EA are thinking about inserting adverts into games – but don’t worry, it’ll be “very thoughtful”

By admin May14,2024

The last few weeks I’ve been watching quite a few YouTube videos (thanks, Evo Japan), and noticing that adverts during videos a) seem to pop up every 30 seconds or so and b) then last for an unskippable 30 to 60 seconds. My frustration with being bombarded by YouTube ads in videos for which I pay nothing to watch – meaning that I understand the necessity for ads of some kind to support creators and pay server bills – came to mind as I read about EA’s plans to explore inserting advertising into games, which I pay up to £70 a pop to play.

As spotted by Eurogamer, EA head honcho Andrew Wilson revealed during the publisher’s latest financial report that they are thinking about how to turn “many, many billions of hours spent, both playing, creating, watching and connecting” into presumably billions of dollars, which Wilson corporately euphemised as “a meaningful driver of growth for us”.

While Wilson said that the idea of dynamically inserting adverts into triple-A games – the topic of the question during a Q&A – was “still early on that front”, he did confirm that internal teams were already exploring how to achieve “thoughtful implementations [of adverts] inside of our game experiences”.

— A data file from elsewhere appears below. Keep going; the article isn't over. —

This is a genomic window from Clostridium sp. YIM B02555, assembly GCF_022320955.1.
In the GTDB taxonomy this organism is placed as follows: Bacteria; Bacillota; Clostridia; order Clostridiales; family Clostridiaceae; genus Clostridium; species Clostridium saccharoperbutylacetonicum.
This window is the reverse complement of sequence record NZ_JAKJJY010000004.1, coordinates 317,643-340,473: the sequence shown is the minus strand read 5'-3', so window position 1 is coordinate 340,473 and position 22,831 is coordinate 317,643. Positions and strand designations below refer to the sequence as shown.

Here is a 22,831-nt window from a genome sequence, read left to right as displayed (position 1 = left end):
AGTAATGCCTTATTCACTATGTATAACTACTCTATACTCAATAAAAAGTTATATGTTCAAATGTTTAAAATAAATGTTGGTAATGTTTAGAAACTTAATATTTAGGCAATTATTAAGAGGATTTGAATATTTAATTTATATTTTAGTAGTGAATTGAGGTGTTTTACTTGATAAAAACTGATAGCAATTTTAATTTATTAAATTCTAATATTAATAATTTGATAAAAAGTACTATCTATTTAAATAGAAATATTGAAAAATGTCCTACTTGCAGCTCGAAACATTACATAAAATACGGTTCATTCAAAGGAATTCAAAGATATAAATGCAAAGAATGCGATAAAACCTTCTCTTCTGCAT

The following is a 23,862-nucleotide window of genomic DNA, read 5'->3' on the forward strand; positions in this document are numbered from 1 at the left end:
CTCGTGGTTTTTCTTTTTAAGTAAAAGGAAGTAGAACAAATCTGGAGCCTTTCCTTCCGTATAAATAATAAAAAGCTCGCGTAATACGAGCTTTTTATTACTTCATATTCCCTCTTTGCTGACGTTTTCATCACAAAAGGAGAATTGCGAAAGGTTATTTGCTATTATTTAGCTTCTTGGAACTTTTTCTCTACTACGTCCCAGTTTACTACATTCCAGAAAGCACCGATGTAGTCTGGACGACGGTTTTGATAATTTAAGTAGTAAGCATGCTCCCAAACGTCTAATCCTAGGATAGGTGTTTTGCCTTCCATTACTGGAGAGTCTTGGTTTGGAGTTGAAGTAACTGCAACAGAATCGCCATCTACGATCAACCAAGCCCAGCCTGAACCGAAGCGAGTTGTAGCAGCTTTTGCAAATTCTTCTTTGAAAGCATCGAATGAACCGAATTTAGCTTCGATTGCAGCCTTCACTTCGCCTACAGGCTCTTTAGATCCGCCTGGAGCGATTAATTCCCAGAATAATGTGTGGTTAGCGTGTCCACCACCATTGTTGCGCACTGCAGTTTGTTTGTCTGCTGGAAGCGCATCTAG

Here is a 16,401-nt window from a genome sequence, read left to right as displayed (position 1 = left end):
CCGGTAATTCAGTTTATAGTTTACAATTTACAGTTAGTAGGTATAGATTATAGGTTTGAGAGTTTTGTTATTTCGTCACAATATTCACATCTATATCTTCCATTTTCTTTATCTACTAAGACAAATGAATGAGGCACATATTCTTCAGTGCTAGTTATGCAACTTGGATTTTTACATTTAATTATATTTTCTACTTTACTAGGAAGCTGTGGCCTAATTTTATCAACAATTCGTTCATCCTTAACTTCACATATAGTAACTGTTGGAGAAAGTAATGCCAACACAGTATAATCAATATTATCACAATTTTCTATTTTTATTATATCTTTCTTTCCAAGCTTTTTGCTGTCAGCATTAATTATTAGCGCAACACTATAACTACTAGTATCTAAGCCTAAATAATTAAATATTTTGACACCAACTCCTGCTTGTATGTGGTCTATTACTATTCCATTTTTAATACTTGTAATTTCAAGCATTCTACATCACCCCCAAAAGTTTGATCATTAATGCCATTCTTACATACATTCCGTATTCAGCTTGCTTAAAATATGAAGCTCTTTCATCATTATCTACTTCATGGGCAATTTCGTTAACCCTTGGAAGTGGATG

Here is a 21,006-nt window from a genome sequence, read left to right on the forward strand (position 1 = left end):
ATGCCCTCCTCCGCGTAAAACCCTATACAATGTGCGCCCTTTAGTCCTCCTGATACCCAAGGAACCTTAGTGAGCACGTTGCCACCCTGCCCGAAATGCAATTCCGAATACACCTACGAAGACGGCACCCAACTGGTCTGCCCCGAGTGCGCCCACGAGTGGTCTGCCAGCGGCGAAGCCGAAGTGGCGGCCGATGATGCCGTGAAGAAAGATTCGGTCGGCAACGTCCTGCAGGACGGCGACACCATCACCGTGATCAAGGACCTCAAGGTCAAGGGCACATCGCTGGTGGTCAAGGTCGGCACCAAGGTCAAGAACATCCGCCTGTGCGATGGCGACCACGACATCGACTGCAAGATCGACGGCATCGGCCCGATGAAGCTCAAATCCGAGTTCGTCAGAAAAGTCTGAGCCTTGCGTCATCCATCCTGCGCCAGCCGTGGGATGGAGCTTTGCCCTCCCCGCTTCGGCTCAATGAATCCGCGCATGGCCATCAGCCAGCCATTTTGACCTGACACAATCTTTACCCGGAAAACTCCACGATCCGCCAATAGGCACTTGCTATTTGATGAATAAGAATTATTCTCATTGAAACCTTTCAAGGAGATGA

“We’ll be very thoughtful as we move into that,” Wilson said, as the head of a company known for being Extremely Thoughtful Over the Years.

“[M]ore importantly, as we start to build community and harness the power of community beyond the bounds of our games, how do we think about advertising as a growth driver in those types of experiences?” Wilson added, adding nothing but reassurance that the idea of cramming adverts into games to drive growth would be sensitivity approached.

A screenshot showing Battlefield 2042's Liquidators, the focus of its next in-game event in Season 2.

Obviously, it’s hard to look at the idea of a game you might already be paying £70 for – given the specific mention of triple-A games here, rather than free-to-play titles – with anything other than disdain and cynicism. Squeezing more money out of games that have already risen to prices that even other developers consider unsustainable doesn’t exactly seem like the best solution to an industry already brought to its knees by corporate greed and knee-jerk efforts to maximise profits over finding ways to support the people actually making the games with a healthy, long-term view.

Shoving a bunch of adverts into games certainly doesn’t benefit games as an artform, but it’s hard to imagine it’s going to make players feel especially happy about continuing to cough up already ridiculous prices, either. Maybe it’ll end up being a Netflix-like approach, where £70 gets you the game ad-free or you can instead pay £50 but have to watch a 30-second trailer for a new offensive comedy special every time you squeeze off a headshot in the new Battlefield. Either way, I’m sure it’ll be “very thoughtful”, as per mega-corporations’ proven track record.

By admin

Related Post